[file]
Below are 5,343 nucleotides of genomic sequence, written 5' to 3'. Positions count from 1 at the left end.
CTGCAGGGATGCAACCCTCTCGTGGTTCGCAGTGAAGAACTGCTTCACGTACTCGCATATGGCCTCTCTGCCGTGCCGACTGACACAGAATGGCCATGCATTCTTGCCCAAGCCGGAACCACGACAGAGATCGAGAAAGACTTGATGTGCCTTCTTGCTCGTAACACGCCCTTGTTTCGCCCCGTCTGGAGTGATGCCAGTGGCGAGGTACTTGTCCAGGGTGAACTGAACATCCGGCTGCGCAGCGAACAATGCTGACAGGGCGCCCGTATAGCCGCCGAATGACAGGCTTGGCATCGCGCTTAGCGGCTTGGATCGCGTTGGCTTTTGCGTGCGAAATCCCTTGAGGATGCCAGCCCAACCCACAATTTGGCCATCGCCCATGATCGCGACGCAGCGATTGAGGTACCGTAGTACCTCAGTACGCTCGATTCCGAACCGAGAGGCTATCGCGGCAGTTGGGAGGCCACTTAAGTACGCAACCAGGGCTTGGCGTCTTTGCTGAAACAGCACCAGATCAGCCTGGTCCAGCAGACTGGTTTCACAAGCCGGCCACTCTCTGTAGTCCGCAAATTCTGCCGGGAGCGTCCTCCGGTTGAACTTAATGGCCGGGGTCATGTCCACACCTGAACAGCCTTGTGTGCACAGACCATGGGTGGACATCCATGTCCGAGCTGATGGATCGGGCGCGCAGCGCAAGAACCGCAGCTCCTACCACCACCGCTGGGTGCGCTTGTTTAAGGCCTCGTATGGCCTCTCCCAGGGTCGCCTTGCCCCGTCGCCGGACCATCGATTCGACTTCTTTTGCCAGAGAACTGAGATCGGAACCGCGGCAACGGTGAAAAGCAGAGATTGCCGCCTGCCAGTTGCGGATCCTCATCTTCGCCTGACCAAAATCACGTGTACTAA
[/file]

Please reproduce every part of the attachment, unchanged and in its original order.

Below are 5,343 nucleotides of genomic sequence, written 5' to 3'. Positions count from 1 at the left end.
CTGCAGGGATGCAACCCTCTCGTGGTTCGCAGTGAAGAACTGCTTCACGTACTCGCATATGGCCTCTCTGCCGTGCCGACTGACACAGAATGGCCATGCATTCTTGCCCAAGCCGGAACCACGACAGAGATCGAGAAAGACTTGATGTGCCTTCTTGCTCGTAACACGCCCTTGTTTCGCCCCGTCTGGAGTGATGCCAGTGGCGAGGTACTTGTCCAGGGTGAACTGAACATCCGGCTGCGCAGCGAACAATGCTGACAGGGCGCCCGTATAGCCGCCGAATGACAGGCTTGGCATCGCGCTTAGCGGCTTGGATCGCGTTGGCTTTTGCGTGCGAAATCCCTTGAGGATGCCAGCCCAACCCACAATTTGGCCATCGCCCATGATCGCGACGCAGCGATTGAGGTACCGTAGTACCTCAGTACGCTCGATTCCGAACCGAGAGGCTATCGCGGCAGTTGGGAGGCCACTTAAGTACGCAACCAGGGCTTGGCGTCTTTGCTGAAACAGCACCAGATCAGCCTGGTCCAGCAGACTGGTTTCACAAGCCGGCCACTCTCTGTAGTCCGCAAATTCTGCCGGGAGCGTCCTCCGGTTGAACTTAATGGCCGGGGTCATGTCCACACCTGAACAGCCTTGTGTGCACAGACCATGGGTGGACATCCATGTCCGAGCTGATGGATCGGGCGCGCAGCGCAAGAACCGCAGCTCCTACCACCACCGCTGGGTGCGCTTGTTTAAGGCCTCGTATGGCCTCTCCCAGGGTCGCCTTGCCCCGTCGCCGGACCATCGATTCGACTTCTTTTGCCAGAGAACTGAGATCGGAACCGCGGCAACGGTGAAAAGCAGAGATTGCCGCCTGCCAGTTGCGGATCCTCATCTTCGCCTGACCAAAATCACGTGTACTAA